You are here: HomeWallOpinionsArticles2016 07 03Article 451656

Opinions of Sunday, 3 July 2016

Columnist: Okoampa-Ahoofe, Kwame

This diversionary tactic is very annoying

President Mahama and Anas Aremeyaw Anas President Mahama and Anas Aremeyaw Anas

As far as most of us keen observers of the Ghanaian political scene are concerned, the Tiger-Eye PI exposé on the judiciary has peaked and been effectively done and over with. The recent dismissal of some magistrates and high court judges implicated in the Anas exposé is merely incidental to the main event which is decidedly passé.

This is not to either say or imply that now the members of the judiciary can go back to business as usual, almost as if the Tiger-Eye PI exposé never happened because it incontrovertibly did.

Nevertheless, it reeks with inexcusable annoyance to read news headlines making President John Dramani Mahama seem as if the former Atta-Mills arch-lieutenant has been living well above board (See “Mahama Sacks Judge Ivy Heward-Mills” Starrfmonline.com / Ghanaweb.com 6/24/16).

The publication of news about the recent dismissal of Justice Ivy Heward-Mills, coming right on the heels of the timely exposure of Mr. Mahama in the $100,000 Ford Expedition payola scam, made the entire case involving Ms. Heward-Mills seem to have been deliberately planted to divert attention from the indisputable fact that when it comes to the expression of his moral authority, President Mahama is irredeemably bankrupt.

The dismissal of Justice Heward-Mills only puts into sharp relief the double standard in the treatment of members of the judiciary who are found to have fallen afoul of their professional code of ethical conduct vis-à-vis members of the executive branch of government literally caught with their pants down where the proverbial cookie jar is concerned.

Justice Heward-Mills was allegedly found to have criminally abused the privilege of her office as a high court judge by accepting kickbacks from counsel of defendants with cases pending before her court. In the process, she is alleged to have criminally tweaked the contours of natural justice in favor of these criminal defendants.

Justice Heward-Mills is also accused of discussing some cases pending before her court with one of the parties to any particular case at the expense of the other. And for the preceding glaring instances of professional misconduct, not only has she been effectively dismissed from the bench, or disrobed, her name has also been promptly deleted from the payroll of the Judicial Service.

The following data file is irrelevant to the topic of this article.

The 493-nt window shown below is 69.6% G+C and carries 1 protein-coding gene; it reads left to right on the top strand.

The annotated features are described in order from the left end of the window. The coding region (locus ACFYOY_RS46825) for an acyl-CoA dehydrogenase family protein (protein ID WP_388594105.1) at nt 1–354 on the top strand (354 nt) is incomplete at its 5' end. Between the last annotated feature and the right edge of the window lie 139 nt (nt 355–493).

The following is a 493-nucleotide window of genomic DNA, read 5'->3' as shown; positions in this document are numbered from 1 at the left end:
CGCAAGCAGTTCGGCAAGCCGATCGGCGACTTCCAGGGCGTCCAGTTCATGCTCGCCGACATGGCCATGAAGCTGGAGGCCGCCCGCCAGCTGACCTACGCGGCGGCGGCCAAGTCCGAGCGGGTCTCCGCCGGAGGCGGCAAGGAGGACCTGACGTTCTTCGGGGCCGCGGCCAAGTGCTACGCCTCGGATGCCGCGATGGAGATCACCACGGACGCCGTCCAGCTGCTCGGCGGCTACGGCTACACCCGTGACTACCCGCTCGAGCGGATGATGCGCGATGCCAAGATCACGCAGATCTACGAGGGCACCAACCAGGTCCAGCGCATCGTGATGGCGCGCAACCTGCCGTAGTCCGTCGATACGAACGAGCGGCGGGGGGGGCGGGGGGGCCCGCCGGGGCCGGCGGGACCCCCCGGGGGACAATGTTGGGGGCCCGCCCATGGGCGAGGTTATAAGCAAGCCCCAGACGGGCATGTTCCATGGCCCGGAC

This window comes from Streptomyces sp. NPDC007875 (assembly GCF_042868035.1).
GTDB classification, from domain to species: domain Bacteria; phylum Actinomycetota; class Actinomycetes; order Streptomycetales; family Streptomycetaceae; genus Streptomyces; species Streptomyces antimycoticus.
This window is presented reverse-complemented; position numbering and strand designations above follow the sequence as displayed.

She is also likely to forfeit all her employment benefits, including her pension and other perks.

As of this writing, for example, Justice Heward-Mills had reportedly been ordered to vacate her official residence and hand over her officially assigned government-owned vehicle, together with all other properties in her possession that were made available to her when she was first named to the office from which she was recently dismissed.

In the case of the former Rawlings Communications Minister, President Mahama has officially and publicly admitted that, indeed, he accepted the “gift” of an American-made Ford Expedition automobile valued at a whopping $100,000 from a Burkinabe contractor who had direct business dealings with the Government of Ghana, when he fully knew that such business-related “gift” was no gift at all but a naked act of bribery, and one that had a significant financial and quality-of-life impact on the Ghanaian taxpayer.

Now, rather than promptly and honestly apologize for his ethical, and criminal, misdeed and plead for punitive leniency, the man has decided to thumb his nose at his victims by imperiously claiming that the Ford Expedition auto whose offer he had gratefully accepted and even phoned the giver to thank him, is not his choice of vehicle after all, and that his automobile of choice is the Japanese-made Toyota.

The preceding prompted one political commentator to question whether the President of Ghana had also assumed the post of Chief Marketing Manager of Japanese-made vehicles in the country.

What needs to happen here are two things, namely, the prompt impeachment of Mr. Mahama and his immediate removal from office, or his prompt censure by Parliament and his rendering of a public and official apology to the Ghanaian people.

There is, of course, a third and most punitively effective option, namely, the resounding defeat of the pathologically corrupt Mahama-led National Democratic Congress (NDC) in the November 7 general election.